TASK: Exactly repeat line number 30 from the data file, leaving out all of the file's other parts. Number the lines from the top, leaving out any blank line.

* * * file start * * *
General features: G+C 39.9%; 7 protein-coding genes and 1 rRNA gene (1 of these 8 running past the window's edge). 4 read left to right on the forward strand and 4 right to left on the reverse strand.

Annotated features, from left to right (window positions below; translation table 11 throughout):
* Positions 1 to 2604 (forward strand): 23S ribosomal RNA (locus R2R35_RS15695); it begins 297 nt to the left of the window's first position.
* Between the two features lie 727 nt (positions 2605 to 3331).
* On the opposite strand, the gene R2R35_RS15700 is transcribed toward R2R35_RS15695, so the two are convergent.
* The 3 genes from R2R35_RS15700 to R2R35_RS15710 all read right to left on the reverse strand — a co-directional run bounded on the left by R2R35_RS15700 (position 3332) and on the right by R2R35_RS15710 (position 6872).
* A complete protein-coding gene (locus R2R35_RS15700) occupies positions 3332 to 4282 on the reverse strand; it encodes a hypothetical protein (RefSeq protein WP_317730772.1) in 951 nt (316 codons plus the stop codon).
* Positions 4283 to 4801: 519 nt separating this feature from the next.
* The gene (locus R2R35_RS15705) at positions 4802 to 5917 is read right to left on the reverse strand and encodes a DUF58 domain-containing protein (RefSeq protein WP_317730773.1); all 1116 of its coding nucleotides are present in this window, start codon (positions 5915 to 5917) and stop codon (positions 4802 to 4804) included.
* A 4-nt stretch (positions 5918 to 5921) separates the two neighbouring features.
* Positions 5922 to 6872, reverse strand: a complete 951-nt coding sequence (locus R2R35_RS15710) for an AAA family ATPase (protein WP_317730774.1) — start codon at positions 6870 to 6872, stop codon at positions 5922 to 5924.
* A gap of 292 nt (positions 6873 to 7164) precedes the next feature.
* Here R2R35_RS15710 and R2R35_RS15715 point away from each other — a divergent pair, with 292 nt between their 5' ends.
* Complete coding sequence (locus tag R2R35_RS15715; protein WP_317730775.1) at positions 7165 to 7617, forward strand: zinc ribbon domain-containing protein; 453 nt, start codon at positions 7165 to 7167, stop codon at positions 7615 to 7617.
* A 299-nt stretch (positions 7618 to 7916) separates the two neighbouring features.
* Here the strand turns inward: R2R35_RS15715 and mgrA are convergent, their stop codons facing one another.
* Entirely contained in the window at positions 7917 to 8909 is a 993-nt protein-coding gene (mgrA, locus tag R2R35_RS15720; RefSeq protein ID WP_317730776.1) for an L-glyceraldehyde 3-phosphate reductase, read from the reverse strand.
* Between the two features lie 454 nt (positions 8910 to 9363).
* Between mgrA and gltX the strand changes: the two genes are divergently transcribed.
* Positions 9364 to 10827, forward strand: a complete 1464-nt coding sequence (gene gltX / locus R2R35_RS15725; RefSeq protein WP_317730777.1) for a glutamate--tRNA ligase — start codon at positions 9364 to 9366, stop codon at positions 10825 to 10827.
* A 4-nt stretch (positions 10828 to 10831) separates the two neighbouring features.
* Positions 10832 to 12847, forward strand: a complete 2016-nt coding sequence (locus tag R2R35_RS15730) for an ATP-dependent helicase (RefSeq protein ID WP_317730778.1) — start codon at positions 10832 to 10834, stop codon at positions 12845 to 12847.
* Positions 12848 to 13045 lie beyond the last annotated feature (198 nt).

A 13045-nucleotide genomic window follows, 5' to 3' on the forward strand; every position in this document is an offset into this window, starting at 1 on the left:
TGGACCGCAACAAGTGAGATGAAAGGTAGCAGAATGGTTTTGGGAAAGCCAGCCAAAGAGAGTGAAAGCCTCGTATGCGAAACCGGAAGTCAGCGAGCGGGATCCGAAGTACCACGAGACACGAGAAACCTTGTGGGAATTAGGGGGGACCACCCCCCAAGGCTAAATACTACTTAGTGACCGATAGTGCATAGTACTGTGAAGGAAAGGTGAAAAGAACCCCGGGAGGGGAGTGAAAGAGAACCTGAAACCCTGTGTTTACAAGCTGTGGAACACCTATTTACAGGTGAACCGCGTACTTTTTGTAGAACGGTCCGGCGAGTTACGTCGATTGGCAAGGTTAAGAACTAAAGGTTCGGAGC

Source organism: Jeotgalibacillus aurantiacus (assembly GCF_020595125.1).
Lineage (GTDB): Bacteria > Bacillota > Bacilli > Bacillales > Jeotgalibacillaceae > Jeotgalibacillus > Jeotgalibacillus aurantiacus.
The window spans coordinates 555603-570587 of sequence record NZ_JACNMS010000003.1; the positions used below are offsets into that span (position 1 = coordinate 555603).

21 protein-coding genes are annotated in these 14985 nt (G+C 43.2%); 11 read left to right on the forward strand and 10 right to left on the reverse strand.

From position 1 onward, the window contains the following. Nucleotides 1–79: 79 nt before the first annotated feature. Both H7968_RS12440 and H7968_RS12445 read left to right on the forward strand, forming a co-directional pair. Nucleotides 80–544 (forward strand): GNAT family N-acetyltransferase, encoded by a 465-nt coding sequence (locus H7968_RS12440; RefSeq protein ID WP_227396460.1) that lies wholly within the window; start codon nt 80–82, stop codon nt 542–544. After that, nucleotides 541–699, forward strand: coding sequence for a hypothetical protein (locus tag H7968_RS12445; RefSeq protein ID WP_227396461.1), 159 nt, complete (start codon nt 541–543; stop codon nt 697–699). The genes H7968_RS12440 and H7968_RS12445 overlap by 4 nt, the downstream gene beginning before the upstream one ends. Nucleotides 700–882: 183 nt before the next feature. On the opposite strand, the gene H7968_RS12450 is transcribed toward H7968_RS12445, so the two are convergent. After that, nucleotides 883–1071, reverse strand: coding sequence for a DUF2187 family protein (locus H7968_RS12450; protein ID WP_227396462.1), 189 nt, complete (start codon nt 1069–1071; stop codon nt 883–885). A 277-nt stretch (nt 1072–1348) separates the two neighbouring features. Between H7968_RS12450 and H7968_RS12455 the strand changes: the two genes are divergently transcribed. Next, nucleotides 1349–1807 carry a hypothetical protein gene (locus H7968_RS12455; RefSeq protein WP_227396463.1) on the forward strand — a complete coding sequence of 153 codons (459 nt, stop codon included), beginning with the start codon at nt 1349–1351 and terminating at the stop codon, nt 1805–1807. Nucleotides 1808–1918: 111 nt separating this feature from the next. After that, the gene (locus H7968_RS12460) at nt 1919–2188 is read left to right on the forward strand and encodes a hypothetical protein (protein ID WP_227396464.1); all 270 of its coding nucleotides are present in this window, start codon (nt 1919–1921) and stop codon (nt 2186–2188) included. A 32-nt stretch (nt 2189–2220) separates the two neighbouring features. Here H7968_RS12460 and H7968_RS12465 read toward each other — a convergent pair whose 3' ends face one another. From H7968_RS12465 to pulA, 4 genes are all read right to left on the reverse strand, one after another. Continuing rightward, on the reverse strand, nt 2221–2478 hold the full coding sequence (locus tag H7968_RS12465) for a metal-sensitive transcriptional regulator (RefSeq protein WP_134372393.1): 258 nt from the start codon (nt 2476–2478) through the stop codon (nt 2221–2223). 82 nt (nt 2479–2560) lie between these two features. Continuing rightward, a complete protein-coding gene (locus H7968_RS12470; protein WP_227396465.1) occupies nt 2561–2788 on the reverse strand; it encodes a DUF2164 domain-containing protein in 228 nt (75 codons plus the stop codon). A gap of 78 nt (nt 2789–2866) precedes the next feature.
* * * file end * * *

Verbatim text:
From position 1 onward, the window contains the following. Nucleotides 1–79: 79 nt before the first annotated feature. Both H7968_RS12440 and H7968_RS12445 read left to right on the forward strand, forming a co-directional pair. Nucleotides 80–544 (forward strand): GNAT family N-acetyltransferase, encoded by a 465-nt coding sequence (locus H7968_RS12440; RefSeq protein ID WP_227396460.1) that lies wholly within the window; start codon nt 80–82, stop codon nt 542–544. After that, nucleotides 541–699, forward strand: coding sequence for a hypothetical protein (locus tag H7968_RS12445; RefSeq protein ID WP_227396461.1), 159 nt, complete (start codon nt 541–543; stop codon nt 697–699). The genes H7968_RS12440 and H7968_RS12445 overlap by 4 nt, the downstream gene beginning before the upstream one ends. Nucleotides 700–882: 183 nt before the next feature. On the opposite strand, the gene H7968_RS12450 is transcribed toward H7968_RS12445, so the two are convergent. After that, nucleotides 883–1071, reverse strand: coding sequence for a DUF2187 family protein (locus H7968_RS12450; protein ID WP_227396462.1), 189 nt, complete (start codon nt 1069–1071; stop codon nt 883–885). A 277-nt stretch (nt 1072–1348) separates the two neighbouring features. Between H7968_RS12450 and H7968_RS12455 the strand changes: the two genes are divergently transcribed. Next, nucleotides 1349–1807 carry a hypothetical protein gene (locus H7968_RS12455; RefSeq protein WP_227396463.1) on the forward strand — a complete coding sequence of 153 codons (459 nt, stop codon included), beginning with the start codon at nt 1349–1351 and terminating at the stop codon, nt 1805–1807. Nucleotides 1808–1918: 111 nt separating this feature from the next. After that, the gene (locus H7968_RS12460) at nt 1919–2188 is read left to right on the forward strand and encodes a hypothetical protein (protein ID WP_227396464.1); all 270 of its coding nucleotides are present in this window, start codon (nt 1919–1921) and stop codon (nt 2186–2188) included. A 32-nt stretch (nt 2189–2220) separates the two neighbouring features. Here H7968_RS12460 and H7968_RS12465 read toward each other — a convergent pair whose 3' ends face one another. From H7968_RS12465 to pulA, 4 genes are all read right to left on the reverse strand, one after another. Continuing rightward, on the reverse strand, nt 2221–2478 hold the full coding sequence (locus tag H7968_RS12465) for a metal-sensitive transcriptional regulator (RefSeq protein WP_134372393.1): 258 nt from the start codon (nt 2476–2478) through the stop codon (nt 2221–2223). 82 nt (nt 2479–2560) lie between these two features. Continuing rightward, a complete protein-coding gene (locus H7968_RS12470; protein WP_227396465.1) occupies nt 2561–2788 on the reverse strand; it encodes a DUF2164 domain-containing protein in 228 nt (75 codons plus the stop codon). A gap of 78 nt (nt 2789–2866) precedes the next feature.